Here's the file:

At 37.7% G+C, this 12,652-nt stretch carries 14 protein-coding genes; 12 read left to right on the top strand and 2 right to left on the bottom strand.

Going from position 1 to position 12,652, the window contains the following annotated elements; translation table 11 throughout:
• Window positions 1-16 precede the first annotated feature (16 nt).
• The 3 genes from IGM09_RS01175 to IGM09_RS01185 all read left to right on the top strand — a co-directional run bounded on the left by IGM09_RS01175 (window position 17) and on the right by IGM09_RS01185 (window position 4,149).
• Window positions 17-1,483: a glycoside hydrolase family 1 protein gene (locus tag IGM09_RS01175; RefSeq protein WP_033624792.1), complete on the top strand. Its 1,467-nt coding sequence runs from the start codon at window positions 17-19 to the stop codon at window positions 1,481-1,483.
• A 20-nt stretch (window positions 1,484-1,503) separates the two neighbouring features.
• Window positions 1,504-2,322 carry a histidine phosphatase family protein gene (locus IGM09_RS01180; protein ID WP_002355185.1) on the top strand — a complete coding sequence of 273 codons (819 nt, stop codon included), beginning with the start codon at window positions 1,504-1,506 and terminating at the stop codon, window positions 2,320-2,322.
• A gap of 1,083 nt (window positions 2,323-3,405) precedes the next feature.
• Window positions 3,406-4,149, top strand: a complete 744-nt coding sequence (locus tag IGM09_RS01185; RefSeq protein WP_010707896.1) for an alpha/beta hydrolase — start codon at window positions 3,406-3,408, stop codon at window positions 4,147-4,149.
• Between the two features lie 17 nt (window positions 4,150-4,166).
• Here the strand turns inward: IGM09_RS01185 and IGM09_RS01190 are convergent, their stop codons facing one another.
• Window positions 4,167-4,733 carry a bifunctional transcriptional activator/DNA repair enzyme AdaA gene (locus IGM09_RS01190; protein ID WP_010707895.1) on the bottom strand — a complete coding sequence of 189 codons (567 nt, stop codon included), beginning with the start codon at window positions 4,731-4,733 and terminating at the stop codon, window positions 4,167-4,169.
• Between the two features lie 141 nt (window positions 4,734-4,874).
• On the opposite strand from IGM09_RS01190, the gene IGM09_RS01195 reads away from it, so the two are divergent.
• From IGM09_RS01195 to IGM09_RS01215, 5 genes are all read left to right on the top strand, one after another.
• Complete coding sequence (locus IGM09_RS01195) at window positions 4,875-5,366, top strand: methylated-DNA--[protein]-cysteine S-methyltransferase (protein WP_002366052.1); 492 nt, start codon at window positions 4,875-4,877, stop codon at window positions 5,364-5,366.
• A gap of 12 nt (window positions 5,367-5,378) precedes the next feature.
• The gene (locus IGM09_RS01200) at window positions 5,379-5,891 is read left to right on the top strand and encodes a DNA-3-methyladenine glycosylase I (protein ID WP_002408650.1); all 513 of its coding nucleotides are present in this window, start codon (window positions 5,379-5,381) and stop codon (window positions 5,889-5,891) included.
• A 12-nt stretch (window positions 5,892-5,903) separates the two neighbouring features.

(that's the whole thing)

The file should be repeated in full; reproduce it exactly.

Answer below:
At 37.7% G+C, this 12,652-nt stretch carries 14 protein-coding genes; 12 read left to right on the top strand and 2 right to left on the bottom strand.

Going from position 1 to position 12,652, the window contains the following annotated elements; translation table 11 throughout:
• Window positions 1-16 precede the first annotated feature (16 nt).
• The 3 genes from IGM09_RS01175 to IGM09_RS01185 all read left to right on the top strand — a co-directional run bounded on the left by IGM09_RS01175 (window position 17) and on the right by IGM09_RS01185 (window position 4,149).
• Window positions 17-1,483: a glycoside hydrolase family 1 protein gene (locus tag IGM09_RS01175; RefSeq protein WP_033624792.1), complete on the top strand. Its 1,467-nt coding sequence runs from the start codon at window positions 17-19 to the stop codon at window positions 1,481-1,483.
• A 20-nt stretch (window positions 1,484-1,503) separates the two neighbouring features.
• Window positions 1,504-2,322 carry a histidine phosphatase family protein gene (locus IGM09_RS01180; protein ID WP_002355185.1) on the top strand — a complete coding sequence of 273 codons (819 nt, stop codon included), beginning with the start codon at window positions 1,504-1,506 and terminating at the stop codon, window positions 2,320-2,322.
• A gap of 1,083 nt (window positions 2,323-3,405) precedes the next feature.
• Window positions 3,406-4,149, top strand: a complete 744-nt coding sequence (locus tag IGM09_RS01185; RefSeq protein WP_010707896.1) for an alpha/beta hydrolase — start codon at window positions 3,406-3,408, stop codon at window positions 4,147-4,149.
• Between the two features lie 17 nt (window positions 4,150-4,166).
• Here the strand turns inward: IGM09_RS01185 and IGM09_RS01190 are convergent, their stop codons facing one another.
• Window positions 4,167-4,733 carry a bifunctional transcriptional activator/DNA repair enzyme AdaA gene (locus IGM09_RS01190; protein ID WP_010707895.1) on the bottom strand — a complete coding sequence of 189 codons (567 nt, stop codon included), beginning with the start codon at window positions 4,731-4,733 and terminating at the stop codon, window positions 4,167-4,169.
• Between the two features lie 141 nt (window positions 4,734-4,874).
• On the opposite strand from IGM09_RS01190, the gene IGM09_RS01195 reads away from it, so the two are divergent.
• From IGM09_RS01195 to IGM09_RS01215, 5 genes are all read left to right on the top strand, one after another.
• Complete coding sequence (locus IGM09_RS01195) at window positions 4,875-5,366, top strand: methylated-DNA--[protein]-cysteine S-methyltransferase (protein WP_002366052.1); 492 nt, start codon at window positions 4,875-4,877, stop codon at window positions 5,364-5,366.
• A gap of 12 nt (window positions 5,367-5,378) precedes the next feature.
• The gene (locus IGM09_RS01200) at window positions 5,379-5,891 is read left to right on the top strand and encodes a DNA-3-methyladenine glycosylase I (protein ID WP_002408650.1); all 513 of its coding nucleotides are present in this window, start codon (window positions 5,379-5,381) and stop codon (window positions 5,889-5,891) included.
• A 12-nt stretch (window positions 5,892-5,903) separates the two neighbouring features.